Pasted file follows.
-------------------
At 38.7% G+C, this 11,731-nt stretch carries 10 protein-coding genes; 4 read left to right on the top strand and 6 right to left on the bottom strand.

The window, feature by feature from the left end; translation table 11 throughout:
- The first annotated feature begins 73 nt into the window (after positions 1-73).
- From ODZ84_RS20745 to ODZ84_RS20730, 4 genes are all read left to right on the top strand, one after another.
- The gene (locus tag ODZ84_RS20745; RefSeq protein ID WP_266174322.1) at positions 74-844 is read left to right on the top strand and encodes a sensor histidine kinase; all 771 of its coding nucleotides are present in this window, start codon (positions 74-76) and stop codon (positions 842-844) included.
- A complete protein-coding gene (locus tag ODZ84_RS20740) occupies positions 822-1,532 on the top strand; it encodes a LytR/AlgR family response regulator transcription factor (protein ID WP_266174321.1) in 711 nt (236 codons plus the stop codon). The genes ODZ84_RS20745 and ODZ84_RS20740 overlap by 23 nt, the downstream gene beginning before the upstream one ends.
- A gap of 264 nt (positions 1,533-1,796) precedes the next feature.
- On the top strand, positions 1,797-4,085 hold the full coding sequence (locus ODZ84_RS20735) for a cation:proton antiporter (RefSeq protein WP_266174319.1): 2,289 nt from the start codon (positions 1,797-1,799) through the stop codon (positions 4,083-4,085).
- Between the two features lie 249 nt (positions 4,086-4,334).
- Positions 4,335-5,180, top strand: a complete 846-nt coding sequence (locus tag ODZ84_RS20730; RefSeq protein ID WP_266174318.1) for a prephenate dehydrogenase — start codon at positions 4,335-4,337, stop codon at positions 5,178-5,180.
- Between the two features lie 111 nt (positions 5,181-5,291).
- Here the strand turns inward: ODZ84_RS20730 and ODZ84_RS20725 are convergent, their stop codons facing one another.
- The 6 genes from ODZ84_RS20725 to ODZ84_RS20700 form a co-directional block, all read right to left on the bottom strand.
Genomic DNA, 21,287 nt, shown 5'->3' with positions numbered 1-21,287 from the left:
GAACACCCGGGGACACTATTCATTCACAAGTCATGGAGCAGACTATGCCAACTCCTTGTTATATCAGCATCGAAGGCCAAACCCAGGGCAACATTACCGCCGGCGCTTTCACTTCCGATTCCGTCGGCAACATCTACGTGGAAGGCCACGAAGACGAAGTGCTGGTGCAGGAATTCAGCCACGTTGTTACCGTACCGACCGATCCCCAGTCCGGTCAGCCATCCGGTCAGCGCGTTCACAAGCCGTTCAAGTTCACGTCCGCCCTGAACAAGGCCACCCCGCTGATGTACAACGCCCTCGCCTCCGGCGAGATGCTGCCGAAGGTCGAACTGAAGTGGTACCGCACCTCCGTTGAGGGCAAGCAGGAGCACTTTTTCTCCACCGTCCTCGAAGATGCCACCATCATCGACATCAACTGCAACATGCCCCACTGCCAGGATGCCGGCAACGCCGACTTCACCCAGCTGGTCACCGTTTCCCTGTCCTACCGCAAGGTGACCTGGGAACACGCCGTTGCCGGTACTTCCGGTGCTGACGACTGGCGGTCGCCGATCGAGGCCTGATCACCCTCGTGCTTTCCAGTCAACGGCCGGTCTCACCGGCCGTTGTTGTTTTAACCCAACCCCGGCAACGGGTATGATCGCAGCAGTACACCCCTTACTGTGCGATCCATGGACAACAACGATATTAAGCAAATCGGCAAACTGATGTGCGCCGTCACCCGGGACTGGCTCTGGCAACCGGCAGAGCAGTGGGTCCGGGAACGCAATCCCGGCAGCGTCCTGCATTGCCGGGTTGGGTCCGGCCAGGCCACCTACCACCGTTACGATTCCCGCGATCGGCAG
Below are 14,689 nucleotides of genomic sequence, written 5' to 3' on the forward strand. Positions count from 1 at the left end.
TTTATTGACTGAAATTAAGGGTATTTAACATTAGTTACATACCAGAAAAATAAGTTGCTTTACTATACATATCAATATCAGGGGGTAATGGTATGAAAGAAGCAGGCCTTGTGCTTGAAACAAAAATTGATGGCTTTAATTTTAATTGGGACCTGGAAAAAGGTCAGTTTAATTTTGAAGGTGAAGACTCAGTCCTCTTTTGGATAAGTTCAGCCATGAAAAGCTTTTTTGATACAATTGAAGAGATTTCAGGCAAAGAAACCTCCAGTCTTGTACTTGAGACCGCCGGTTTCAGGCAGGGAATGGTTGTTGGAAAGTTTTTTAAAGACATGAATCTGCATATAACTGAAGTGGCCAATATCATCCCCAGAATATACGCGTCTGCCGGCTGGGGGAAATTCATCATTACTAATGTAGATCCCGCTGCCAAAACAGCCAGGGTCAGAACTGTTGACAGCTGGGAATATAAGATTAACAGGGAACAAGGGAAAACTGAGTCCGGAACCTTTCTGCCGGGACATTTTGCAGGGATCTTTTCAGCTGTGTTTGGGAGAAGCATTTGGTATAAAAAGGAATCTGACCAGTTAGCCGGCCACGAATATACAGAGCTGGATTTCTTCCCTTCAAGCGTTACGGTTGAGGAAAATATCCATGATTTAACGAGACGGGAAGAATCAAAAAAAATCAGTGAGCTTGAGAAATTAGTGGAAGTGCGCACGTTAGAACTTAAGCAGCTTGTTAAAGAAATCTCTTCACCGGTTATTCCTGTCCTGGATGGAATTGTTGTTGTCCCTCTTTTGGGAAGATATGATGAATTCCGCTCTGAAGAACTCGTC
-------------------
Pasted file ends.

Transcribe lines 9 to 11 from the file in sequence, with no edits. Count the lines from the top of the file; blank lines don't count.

- Between the two features lie 249 nt (positions 4,086-4,334).
- Positions 4,335-5,180, top strand: a complete 846-nt coding sequence (locus tag ODZ84_RS20730; RefSeq protein ID WP_266174318.1) for a prephenate dehydrogenase — start codon at positions 4,335-4,337, stop codon at positions 5,178-5,180.
- Between the two features lie 111 nt (positions 5,181-5,291).